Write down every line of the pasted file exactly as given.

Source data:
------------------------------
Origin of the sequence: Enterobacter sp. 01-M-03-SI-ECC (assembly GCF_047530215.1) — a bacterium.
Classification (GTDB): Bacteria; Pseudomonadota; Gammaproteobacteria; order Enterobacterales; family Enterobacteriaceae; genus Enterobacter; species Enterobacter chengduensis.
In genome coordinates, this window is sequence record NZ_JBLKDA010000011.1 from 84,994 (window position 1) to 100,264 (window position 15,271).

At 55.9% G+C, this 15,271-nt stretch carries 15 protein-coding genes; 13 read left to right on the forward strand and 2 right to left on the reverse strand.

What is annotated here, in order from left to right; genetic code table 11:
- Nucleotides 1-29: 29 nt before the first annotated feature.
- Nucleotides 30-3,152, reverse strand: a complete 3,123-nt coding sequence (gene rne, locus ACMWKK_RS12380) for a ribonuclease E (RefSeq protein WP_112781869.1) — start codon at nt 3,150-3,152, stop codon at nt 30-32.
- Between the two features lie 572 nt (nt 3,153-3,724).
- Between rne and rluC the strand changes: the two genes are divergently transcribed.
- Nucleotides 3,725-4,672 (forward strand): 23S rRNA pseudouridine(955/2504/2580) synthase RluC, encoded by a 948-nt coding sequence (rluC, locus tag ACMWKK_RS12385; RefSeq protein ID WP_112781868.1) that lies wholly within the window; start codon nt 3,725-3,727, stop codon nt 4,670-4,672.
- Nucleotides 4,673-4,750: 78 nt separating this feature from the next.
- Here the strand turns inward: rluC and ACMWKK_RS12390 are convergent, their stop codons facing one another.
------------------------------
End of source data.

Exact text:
Origin of the sequence: Enterobacter sp. 01-M-03-SI-ECC (assembly GCF_047530215.1) — a bacterium.
Classification (GTDB): Bacteria; Pseudomonadota; Gammaproteobacteria; order Enterobacterales; family Enterobacteriaceae; genus Enterobacter; species Enterobacter chengduensis.
In genome coordinates, this window is sequence record NZ_JBLKDA010000011.1 from 84,994 (window position 1) to 100,264 (window position 15,271).

At 55.9% G+C, this 15,271-nt stretch carries 15 protein-coding genes; 13 read left to right on the forward strand and 2 right to left on the reverse strand.

What is annotated here, in order from left to right; genetic code table 11:
- Nucleotides 1-29: 29 nt before the first annotated feature.
- Nucleotides 30-3,152, reverse strand: a complete 3,123-nt coding sequence (gene rne, locus ACMWKK_RS12380) for a ribonuclease E (RefSeq protein WP_112781869.1) — start codon at nt 3,150-3,152, stop codon at nt 30-32.
- Between the two features lie 572 nt (nt 3,153-3,724).
- Between rne and rluC the strand changes: the two genes are divergently transcribed.
- Nucleotides 3,725-4,672 (forward strand): 23S rRNA pseudouridine(955/2504/2580) synthase RluC, encoded by a 948-nt coding sequence (rluC, locus tag ACMWKK_RS12385; RefSeq protein ID WP_112781868.1) that lies wholly within the window; start codon nt 3,725-3,727, stop codon nt 4,670-4,672.
- Nucleotides 4,673-4,750: 78 nt separating this feature from the next.
- Here the strand turns inward: rluC and ACMWKK_RS12390 are convergent, their stop codons facing one another.